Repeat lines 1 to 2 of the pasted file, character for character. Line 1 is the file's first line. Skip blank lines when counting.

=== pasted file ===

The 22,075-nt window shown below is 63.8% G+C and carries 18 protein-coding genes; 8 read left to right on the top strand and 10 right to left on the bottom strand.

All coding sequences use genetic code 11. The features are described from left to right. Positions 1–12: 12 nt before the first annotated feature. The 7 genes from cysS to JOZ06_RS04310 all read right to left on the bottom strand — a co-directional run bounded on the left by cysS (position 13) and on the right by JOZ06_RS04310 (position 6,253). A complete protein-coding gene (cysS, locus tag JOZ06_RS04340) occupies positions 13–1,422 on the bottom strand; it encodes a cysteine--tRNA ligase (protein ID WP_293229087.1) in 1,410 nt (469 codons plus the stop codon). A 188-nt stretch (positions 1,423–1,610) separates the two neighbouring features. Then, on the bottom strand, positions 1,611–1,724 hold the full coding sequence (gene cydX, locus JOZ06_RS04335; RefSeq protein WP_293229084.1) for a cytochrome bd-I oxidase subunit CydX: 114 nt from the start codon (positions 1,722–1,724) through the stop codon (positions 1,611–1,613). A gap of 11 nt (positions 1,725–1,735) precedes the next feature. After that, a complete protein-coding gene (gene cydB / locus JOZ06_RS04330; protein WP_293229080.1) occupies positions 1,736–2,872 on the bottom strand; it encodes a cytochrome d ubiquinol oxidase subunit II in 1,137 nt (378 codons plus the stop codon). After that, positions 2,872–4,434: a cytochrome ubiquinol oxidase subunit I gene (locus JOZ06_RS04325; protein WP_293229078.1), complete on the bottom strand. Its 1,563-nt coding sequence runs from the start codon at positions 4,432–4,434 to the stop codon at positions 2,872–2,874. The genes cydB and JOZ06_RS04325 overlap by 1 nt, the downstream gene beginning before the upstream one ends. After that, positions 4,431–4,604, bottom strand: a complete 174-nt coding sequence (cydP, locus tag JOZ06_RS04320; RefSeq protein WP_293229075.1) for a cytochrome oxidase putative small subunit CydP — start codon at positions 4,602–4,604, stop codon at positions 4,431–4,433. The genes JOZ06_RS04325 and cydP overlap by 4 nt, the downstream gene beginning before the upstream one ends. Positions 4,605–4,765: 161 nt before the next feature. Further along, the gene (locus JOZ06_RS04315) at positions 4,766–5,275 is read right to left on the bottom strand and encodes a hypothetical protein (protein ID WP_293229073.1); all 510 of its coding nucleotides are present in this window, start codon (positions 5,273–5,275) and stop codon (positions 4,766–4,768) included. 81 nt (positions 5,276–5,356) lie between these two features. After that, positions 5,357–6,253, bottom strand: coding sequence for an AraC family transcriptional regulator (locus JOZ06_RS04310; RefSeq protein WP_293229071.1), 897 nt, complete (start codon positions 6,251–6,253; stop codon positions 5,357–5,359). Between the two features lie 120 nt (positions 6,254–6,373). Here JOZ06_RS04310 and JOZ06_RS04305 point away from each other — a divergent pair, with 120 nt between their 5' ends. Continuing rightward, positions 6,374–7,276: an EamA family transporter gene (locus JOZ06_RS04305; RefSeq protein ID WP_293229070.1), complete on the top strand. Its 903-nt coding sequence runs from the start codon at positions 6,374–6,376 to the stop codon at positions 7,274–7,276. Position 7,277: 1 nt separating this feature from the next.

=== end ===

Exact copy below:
The 22,075-nt window shown below is 63.8% G+C and carries 18 protein-coding genes; 8 read left to right on the top strand and 10 right to left on the bottom strand.

All coding sequences use genetic code 11. The features are described from left to right. Positions 1–12: 12 nt before the first annotated feature. The 7 genes from cysS to JOZ06_RS04310 all read right to left on the bottom strand — a co-directional run bounded on the left by cysS (position 13) and on the right by JOZ06_RS04310 (position 6,253). A complete protein-coding gene (cysS, locus tag JOZ06_RS04340) occupies positions 13–1,422 on the bottom strand; it encodes a cysteine--tRNA ligase (protein ID WP_293229087.1) in 1,410 nt (469 codons plus the stop codon). A 188-nt stretch (positions 1,423–1,610) separates the two neighbouring features. Then, on the bottom strand, positions 1,611–1,724 hold the full coding sequence (gene cydX, locus JOZ06_RS04335; RefSeq protein WP_293229084.1) for a cytochrome bd-I oxidase subunit CydX: 114 nt from the start codon (positions 1,722–1,724) through the stop codon (positions 1,611–1,613). A gap of 11 nt (positions 1,725–1,735) precedes the next feature. After that, a complete protein-coding gene (gene cydB / locus JOZ06_RS04330; protein WP_293229080.1) occupies positions 1,736–2,872 on the bottom strand; it encodes a cytochrome d ubiquinol oxidase subunit II in 1,137 nt (378 codons plus the stop codon). After that, positions 2,872–4,434: a cytochrome ubiquinol oxidase subunit I gene (locus JOZ06_RS04325; protein WP_293229078.1), complete on the bottom strand. Its 1,563-nt coding sequence runs from the start codon at positions 4,432–4,434 to the stop codon at positions 2,872–2,874. The genes cydB and JOZ06_RS04325 overlap by 1 nt, the downstream gene beginning before the upstream one ends. After that, positions 4,431–4,604, bottom strand: a complete 174-nt coding sequence (cydP, locus tag JOZ06_RS04320; RefSeq protein WP_293229075.1) for a cytochrome oxidase putative small subunit CydP — start codon at positions 4,602–4,604, stop codon at positions 4,431–4,433. The genes JOZ06_RS04325 and cydP overlap by 4 nt, the downstream gene beginning before the upstream one ends. Positions 4,605–4,765: 161 nt before the next feature. Further along, the gene (locus JOZ06_RS04315) at positions 4,766–5,275 is read right to left on the bottom strand and encodes a hypothetical protein (protein ID WP_293229073.1); all 510 of its coding nucleotides are present in this window, start codon (positions 5,273–5,275) and stop codon (positions 4,766–4,768) included. 81 nt (positions 5,276–5,356) lie between these two features. After that, positions 5,357–6,253, bottom strand: coding sequence for an AraC family transcriptional regulator (locus JOZ06_RS04310; RefSeq protein WP_293229071.1), 897 nt, complete (start codon positions 6,251–6,253; stop codon positions 5,357–5,359). Between the two features lie 120 nt (positions 6,254–6,373). Here JOZ06_RS04310 and JOZ06_RS04305 point away from each other — a divergent pair, with 120 nt between their 5' ends. Continuing rightward, positions 6,374–7,276: an EamA family transporter gene (locus JOZ06_RS04305; RefSeq protein ID WP_293229070.1), complete on the top strand. Its 903-nt coding sequence runs from the start codon at positions 6,374–6,376 to the stop codon at positions 7,274–7,276. Position 7,277: 1 nt separating this feature from the next.